Kyla McCullough

Monday, August 27, 2007

Kyla - First Lamb To Arrive

When Kyla got sick the number 7 came up more then I can count, but here are a few examples. Kyla was 7 when she was diagnosed, her seat on the air plane on the way to Disneyland was 7. Kyla's hair was cut off in 7 sections, Kyla had 7 pokes in her arm at Emanuel Hospital (6 too many). Kyla was in room 7 in the emergency room the last day of her life, and she was given a less then 2% chance of dying, on the 7th of August. And the number of weeks between her fist diagnosis and her heavenly birthday was...7.

Ever since Kyla has left me the number 7 has been a strong part of my life. I realized the horse I had when I was in high school was named 7, I go on vacation with friends and and the number in our party is 7. I had to get a new drivers license and when they called number 7 I knew it was my turn. Kora found a rubber ball used for shooting pool outside of our house, she brought it in to show me... it was the 7 ball. Before our trip to Hawaii I bought a tanning package, my tanning number was 741... when Kyla got sick she was 7 Kora was 4 and Bree was 1. I was just in the hospital getting a minor surgery done and when I was coming to Bret said, "Guess what number of bed you're in?" I looked at him and with a groggy voice said, "7." We both giggled as Bret said, "You are going to be fine."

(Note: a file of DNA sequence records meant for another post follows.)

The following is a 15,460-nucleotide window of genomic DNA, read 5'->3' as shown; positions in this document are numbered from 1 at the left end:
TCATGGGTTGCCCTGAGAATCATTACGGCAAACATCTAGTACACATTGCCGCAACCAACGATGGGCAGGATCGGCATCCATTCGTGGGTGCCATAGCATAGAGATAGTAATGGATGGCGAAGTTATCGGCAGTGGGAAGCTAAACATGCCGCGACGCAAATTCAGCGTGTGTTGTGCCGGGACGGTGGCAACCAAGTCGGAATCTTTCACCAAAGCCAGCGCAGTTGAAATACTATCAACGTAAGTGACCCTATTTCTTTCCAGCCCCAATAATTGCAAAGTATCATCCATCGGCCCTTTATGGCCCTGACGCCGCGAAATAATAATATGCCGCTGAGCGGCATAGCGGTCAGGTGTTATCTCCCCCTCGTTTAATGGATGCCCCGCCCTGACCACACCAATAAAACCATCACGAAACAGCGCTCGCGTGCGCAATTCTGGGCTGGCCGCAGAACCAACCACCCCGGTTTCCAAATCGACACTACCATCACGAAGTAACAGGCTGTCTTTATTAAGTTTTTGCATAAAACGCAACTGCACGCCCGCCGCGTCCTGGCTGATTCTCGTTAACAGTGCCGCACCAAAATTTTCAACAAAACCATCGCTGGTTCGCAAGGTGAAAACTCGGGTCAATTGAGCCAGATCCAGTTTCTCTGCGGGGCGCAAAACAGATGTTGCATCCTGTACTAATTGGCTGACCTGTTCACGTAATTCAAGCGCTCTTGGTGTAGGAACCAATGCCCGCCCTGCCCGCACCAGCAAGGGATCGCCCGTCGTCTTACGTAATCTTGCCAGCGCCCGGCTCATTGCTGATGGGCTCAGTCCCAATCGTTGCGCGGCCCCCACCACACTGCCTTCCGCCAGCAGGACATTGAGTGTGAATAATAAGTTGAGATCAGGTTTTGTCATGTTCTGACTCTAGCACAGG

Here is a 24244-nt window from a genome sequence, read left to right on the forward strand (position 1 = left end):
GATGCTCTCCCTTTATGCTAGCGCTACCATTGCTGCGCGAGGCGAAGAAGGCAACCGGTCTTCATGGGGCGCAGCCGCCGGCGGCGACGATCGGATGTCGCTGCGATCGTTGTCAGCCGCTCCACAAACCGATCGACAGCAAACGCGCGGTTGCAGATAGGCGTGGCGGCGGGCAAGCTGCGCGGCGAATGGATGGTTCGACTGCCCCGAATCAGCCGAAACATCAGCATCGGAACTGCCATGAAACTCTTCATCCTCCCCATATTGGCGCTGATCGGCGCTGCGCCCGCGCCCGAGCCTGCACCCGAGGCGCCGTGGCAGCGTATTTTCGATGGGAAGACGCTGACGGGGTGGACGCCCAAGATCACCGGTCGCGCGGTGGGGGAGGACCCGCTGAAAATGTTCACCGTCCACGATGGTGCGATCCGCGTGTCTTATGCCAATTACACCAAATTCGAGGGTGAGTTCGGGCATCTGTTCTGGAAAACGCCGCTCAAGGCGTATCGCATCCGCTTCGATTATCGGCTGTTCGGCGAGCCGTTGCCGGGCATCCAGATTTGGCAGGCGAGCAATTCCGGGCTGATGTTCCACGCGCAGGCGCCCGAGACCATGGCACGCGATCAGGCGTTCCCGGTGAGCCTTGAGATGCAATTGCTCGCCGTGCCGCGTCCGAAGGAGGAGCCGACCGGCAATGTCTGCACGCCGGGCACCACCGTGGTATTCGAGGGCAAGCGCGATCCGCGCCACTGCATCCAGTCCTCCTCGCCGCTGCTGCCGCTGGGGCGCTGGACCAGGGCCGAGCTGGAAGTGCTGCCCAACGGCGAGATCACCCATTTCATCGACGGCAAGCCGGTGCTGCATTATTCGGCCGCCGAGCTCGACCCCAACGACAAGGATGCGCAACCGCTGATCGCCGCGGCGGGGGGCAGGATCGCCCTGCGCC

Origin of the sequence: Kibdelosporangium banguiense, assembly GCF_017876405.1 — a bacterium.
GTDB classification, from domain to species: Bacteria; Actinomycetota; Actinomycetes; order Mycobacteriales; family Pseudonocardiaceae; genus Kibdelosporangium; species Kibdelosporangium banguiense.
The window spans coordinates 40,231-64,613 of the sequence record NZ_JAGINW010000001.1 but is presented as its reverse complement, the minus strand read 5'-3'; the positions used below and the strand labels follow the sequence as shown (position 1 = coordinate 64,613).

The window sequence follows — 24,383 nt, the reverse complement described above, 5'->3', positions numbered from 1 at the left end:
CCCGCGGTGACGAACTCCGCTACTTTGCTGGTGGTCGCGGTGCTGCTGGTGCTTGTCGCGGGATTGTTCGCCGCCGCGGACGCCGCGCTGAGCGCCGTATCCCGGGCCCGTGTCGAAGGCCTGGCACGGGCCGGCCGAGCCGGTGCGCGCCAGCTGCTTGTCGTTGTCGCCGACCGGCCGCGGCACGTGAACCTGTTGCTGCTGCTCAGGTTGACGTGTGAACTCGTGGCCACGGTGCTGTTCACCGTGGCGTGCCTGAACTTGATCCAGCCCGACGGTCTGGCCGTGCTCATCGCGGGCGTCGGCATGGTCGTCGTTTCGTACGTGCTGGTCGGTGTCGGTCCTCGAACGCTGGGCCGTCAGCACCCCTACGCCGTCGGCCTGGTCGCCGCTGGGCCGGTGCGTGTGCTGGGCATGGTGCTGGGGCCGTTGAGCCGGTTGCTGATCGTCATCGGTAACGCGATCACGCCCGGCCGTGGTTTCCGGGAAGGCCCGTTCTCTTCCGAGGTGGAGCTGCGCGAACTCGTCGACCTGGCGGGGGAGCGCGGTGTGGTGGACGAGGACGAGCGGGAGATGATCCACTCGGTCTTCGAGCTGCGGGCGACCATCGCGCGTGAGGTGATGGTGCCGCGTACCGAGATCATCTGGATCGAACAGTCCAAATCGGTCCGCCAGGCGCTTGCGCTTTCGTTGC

Last November, my brother and sister-in-law bought an inscribed brick at Doernbecher Children's Hospital in Kyla's honor. The brick has been done for sometime, but was laid only a few weeks ago in the courtyard there where all the kids play. We didn't get the chance to take Kyla there to play but we knew exactly where it was.

Kyla's Brick


Earlier this month, on the date of Kyla's heavenly birthday (August 8th) our family along with my parents and Bret's parents and bother Joey went to Doernbecher to visit Kyla's brick for the first time. To spice things up a bit we all took the Portland Aerial Tram up to the hospital. When we walked into the hospital I could feel my legs shake. I didn't know how my body was staying up let alone walking to the courtyard where we were to find the brick that had Kyla's name on it. We walked through the hallway between OHSU and Dornbechers and that's when it hit me... I had made that trip with Kyla everyday for four weeks and it was an out of body experience to walk it without her. We made our way through the doors to the courtyard; we forgot our map we had that told us which section the brick was in. But we knew already, the section that her brick is in is not 7... it's 14, the number 7 doubled.

We all took our turn trying to find her brick...Kyle...Joe...McCullough...Kylie...all of a sudden I yell, "Here it is, I found it!" Everyone turns to find me already on the ground touching it. The brick reads, "Kyla First Lamb To Arrive." The power of the words, the fact that I felt I had help in finding it among the hundreds of bricks around us. I started to cry, and I didn't stop for sometime. The hugs I received only made it worse and yet I couldn't make it without them. In order to give myself a break I walked the courtyard until I found a pink piece of chalk. I went back to my daughters brick and drew my signature heart around it. I then asked Royce, Bret's dad, to take a photo of Kyla's mom, dad, and sisters' hands touching the brick. I felt proud to take the photo but also very saddened for the simple fact that Kyla was not physically there with us.

Family and Kyla's Brick


For those of you that would like to visit Kyla's brick yourself, here are the directions:
Doernbecher Children's Hospital
From main entryway lobby:

1) Take elevator to the 9th floor.